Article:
Senate Gun Hearing: Mark Kelly v. Wayne LaPierre

by Categorized: Gun control Date:

Here are portions of the opening statements from Mark Kelly, husband of Gabrielle Giffords, and Wayne LaPierre, executive vice president of the National Rifle Association at the Senate Judiciary hearing this morning titled \”What Should America Do About Gun Violence?\”

Kelly:

.. rights demand responsibility. And this right does not extend to terrorists. It does not extend to criminals. It does not extend to the mentally ill.

When dangerous people get guns, we are all vulnerable – at the local movie theater, worshipping at church, conducting our everyday business, exercising our civic responsibilities as Americans, and – time after time after time – at school, on our campuses, in our children’s classrooms.

When dangerous people get dangerous guns, we are all the more vulnerable. Dangerous people with weapons specifically designed to inflict maximum lethality upon others have turned every corner of our society into places of carnage and gross human loss.

… Our rights are paramount. But our responsibilities are serious. And as a nation we are not taking responsibility for the gun rights our founders conferred upon us.

And, finally, let’s have a careful and civil conversation about the lethality of the firearms we permit to be legally bought and sold. You can’t just walk into a store and buy a machine gun, but you can easily buy a semi-automatic high velocity assault rifle and/or high capacity ammunition magazines. We should come together and decide where to draw that line in such a way that it protects our rights and communities alike.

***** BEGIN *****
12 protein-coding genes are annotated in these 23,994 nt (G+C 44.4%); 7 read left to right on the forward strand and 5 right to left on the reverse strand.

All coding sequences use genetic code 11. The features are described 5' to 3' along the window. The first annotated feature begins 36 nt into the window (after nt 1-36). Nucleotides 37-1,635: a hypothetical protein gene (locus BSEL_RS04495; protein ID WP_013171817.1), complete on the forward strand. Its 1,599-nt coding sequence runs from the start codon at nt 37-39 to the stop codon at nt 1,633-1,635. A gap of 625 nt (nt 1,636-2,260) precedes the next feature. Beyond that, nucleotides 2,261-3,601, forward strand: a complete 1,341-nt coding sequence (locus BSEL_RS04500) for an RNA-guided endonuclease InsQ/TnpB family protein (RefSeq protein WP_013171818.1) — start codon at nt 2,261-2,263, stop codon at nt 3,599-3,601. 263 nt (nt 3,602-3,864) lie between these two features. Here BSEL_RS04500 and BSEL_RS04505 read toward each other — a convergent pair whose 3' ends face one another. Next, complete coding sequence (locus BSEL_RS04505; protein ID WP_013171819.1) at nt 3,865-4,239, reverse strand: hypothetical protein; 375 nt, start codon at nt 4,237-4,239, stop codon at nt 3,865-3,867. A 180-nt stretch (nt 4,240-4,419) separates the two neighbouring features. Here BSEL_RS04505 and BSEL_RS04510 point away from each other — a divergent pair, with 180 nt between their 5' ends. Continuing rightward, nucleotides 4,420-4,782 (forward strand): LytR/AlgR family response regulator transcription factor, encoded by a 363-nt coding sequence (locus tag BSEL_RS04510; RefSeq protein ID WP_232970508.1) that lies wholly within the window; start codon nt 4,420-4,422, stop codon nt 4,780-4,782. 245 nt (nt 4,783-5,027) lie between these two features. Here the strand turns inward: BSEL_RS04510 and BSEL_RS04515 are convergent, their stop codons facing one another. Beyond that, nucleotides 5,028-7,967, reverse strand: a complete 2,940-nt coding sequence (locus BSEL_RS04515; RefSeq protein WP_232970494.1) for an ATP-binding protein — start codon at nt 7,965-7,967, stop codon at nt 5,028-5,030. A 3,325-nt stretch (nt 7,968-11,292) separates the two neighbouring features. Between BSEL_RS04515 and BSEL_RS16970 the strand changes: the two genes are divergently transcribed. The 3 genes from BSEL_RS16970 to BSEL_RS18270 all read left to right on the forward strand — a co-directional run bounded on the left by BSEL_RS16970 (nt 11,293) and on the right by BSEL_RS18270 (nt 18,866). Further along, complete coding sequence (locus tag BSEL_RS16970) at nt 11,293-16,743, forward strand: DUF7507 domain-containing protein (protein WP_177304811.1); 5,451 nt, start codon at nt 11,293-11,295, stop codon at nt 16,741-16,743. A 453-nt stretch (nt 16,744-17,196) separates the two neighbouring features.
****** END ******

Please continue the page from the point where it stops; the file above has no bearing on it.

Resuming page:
LaPierre:

It’s time to throw an immediate blanket of security around our children. About a third of our schools have armed security already – because it works.2 And that number is growing. Right now, state officials, local authorities and school districts in all 50 states are considering their own plans to protect children in their schools.

… Semi-automatic firearms have been around for over 100 years. They are among the most popular guns made for hunting, target shooting and self-defense. Despite this fact, Congress banned the manufacture and sale of hundreds of semi-automatic firearms and magazines from 1994 to 2004. Independent studies, including a study from the Clinton Justice Department, proved that ban had no impact on lowering crime.

And when it comes to the issue of background checks, let’s be honest – background checks will never be “universal” – because criminals will never submit to them.

 

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